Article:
Analytics could revolutionize charity

Posted by Justin Hesser on December 16, 2013

Amassing a fortune is difficult, to be sure. For the philanthropically minded, donating it in the most conscientious possible manner is a struggle all its own. 

It was Andrew Carnegie who noted that it was harder to give money away intelligently than make it in the first place. And that problem isn't any easier now than it was when he was alive: there are some two million nonprofits in the U.S. today, with diverse and passionately stated missions. The question, then, becomes two fold. How can foundations best decide which charities to support, and how can those charities best address their chosen issues?

Big data could help provide answers to both. 

By gathering and analyzing more information than possible before, organizations can quickly identify which part of their missions are working, and which need to be updated. It's easier for them to understand how effective they are at creating change, and introduces a variety of new metrics by which they can measure success. For the donor's part, this new transparency can clue them in to which charities are doing the best and most efficient work, and provide a greater clarity on where exactly their money is going to go.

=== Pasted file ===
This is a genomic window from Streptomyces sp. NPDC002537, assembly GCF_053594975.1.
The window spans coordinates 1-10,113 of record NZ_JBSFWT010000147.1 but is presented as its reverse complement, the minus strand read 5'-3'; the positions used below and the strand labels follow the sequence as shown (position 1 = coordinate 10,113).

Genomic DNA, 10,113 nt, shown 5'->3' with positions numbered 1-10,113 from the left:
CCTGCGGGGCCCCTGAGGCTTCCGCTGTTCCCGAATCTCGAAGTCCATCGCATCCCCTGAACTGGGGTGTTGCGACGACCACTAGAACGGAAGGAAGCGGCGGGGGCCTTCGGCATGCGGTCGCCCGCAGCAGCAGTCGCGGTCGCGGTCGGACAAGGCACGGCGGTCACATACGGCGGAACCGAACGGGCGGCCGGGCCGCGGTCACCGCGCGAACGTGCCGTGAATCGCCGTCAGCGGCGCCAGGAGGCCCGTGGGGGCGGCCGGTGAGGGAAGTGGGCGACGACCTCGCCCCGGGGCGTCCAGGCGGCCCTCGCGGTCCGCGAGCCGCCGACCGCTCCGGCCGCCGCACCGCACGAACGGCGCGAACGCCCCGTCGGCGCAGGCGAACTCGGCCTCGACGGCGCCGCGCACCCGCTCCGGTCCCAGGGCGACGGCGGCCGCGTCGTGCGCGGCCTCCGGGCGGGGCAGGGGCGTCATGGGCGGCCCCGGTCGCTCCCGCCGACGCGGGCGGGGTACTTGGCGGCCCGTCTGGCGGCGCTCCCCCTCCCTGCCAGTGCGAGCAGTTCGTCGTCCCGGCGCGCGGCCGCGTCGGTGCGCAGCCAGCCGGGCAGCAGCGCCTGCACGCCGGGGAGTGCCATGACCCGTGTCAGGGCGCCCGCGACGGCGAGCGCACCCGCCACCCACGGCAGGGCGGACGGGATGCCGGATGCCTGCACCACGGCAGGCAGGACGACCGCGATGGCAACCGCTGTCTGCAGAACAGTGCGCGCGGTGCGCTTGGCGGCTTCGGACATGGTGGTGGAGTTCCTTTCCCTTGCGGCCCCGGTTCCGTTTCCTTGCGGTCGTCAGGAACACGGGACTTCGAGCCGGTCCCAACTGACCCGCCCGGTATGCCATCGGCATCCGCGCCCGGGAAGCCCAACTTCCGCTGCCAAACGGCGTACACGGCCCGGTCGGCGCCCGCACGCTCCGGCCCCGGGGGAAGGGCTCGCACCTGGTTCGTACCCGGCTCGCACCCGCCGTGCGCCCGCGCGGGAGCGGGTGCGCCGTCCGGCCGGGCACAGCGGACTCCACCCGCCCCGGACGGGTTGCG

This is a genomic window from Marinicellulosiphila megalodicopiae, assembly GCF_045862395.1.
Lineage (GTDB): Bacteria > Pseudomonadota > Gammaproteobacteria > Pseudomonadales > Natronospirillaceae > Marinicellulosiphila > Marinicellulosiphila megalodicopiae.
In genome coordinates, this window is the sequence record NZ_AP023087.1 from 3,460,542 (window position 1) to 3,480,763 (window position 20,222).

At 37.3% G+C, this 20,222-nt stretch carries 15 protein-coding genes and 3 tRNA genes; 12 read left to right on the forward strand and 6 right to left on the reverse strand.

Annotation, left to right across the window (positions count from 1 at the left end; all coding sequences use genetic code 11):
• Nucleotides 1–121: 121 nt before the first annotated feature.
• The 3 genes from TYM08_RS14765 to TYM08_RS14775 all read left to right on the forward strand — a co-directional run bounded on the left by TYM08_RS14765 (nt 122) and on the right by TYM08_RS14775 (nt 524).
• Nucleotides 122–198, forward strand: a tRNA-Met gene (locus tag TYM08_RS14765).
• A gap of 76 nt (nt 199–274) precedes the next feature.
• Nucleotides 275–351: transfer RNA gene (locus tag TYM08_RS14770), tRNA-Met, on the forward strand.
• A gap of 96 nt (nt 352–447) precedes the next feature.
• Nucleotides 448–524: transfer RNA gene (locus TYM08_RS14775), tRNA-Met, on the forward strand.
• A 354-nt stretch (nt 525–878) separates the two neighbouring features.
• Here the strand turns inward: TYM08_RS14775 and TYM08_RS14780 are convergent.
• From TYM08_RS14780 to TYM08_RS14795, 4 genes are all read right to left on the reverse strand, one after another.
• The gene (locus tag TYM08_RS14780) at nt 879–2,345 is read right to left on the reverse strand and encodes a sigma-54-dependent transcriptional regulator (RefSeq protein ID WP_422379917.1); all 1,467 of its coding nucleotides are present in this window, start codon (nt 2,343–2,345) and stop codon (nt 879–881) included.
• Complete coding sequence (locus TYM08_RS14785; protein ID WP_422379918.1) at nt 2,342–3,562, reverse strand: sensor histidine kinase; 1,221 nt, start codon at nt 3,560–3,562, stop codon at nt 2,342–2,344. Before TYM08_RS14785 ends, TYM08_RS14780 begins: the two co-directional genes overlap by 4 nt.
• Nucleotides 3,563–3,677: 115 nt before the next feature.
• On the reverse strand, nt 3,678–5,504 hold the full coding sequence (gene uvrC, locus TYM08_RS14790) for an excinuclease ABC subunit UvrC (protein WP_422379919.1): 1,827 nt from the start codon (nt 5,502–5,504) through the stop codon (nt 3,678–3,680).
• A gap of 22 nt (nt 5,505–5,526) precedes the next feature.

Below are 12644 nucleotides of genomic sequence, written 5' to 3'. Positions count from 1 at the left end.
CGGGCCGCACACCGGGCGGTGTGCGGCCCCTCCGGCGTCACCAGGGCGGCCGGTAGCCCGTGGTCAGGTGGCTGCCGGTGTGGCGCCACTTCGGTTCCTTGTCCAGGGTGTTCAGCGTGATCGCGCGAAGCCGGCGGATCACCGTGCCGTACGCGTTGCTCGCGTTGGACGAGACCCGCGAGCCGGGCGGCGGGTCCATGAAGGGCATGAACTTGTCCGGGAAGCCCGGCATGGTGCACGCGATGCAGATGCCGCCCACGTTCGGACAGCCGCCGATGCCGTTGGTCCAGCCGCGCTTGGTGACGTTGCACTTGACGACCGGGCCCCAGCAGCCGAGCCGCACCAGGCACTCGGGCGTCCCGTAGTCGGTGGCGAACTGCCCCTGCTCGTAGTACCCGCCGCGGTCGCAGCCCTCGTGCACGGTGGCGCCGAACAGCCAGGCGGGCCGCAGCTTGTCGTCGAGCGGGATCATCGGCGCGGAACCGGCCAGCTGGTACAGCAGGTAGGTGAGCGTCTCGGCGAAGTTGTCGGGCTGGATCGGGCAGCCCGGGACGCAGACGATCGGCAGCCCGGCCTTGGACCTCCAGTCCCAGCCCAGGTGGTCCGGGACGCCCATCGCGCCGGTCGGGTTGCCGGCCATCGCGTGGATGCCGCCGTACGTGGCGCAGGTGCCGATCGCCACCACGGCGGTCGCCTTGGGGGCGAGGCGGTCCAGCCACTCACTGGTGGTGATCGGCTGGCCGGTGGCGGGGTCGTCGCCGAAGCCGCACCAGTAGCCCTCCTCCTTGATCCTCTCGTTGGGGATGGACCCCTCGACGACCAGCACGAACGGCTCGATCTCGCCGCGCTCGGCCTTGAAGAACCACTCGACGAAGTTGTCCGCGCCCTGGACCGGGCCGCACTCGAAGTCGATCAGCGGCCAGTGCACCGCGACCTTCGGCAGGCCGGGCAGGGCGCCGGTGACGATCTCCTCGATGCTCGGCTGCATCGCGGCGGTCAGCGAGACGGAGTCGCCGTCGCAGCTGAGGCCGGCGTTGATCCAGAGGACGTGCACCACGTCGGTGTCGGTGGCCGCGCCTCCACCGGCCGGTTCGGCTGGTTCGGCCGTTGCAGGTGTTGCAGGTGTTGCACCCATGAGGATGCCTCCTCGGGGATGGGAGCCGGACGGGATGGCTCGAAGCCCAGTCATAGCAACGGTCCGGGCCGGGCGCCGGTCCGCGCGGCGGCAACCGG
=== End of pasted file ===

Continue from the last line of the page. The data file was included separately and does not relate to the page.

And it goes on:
Additionally, there's a great potential for cooperation across non-profits. While one might not have the infrastructure necessary to collect large-scale data, a few could make decisions based on the same information. One organization's investment in custom web application development could have a rippling effect. For example, if one group was working to make education more accessible, and another was focused on delivering medical supplies, the overlap of those two issues would lend themselves to collaboration. Demographic data could be shared across platforms, and allow both to work more efficiently. 

As is the case in other industries, it's important for charities and donors to understand how to use the information they collect. The first step in that is analyzing where it comes from: if the sample base is skewed, it could provide inaccurate results. In addition, knowing how to analyze the data found is a crucial step in finding it useful: for small nonprofits, this could mean training new staff on how to interpret data, or hiring a consultant to help manage it. 

While it will still take shrewd planning and keen intuition to solve the problems of society, Big Data can be an important tool in those efforts.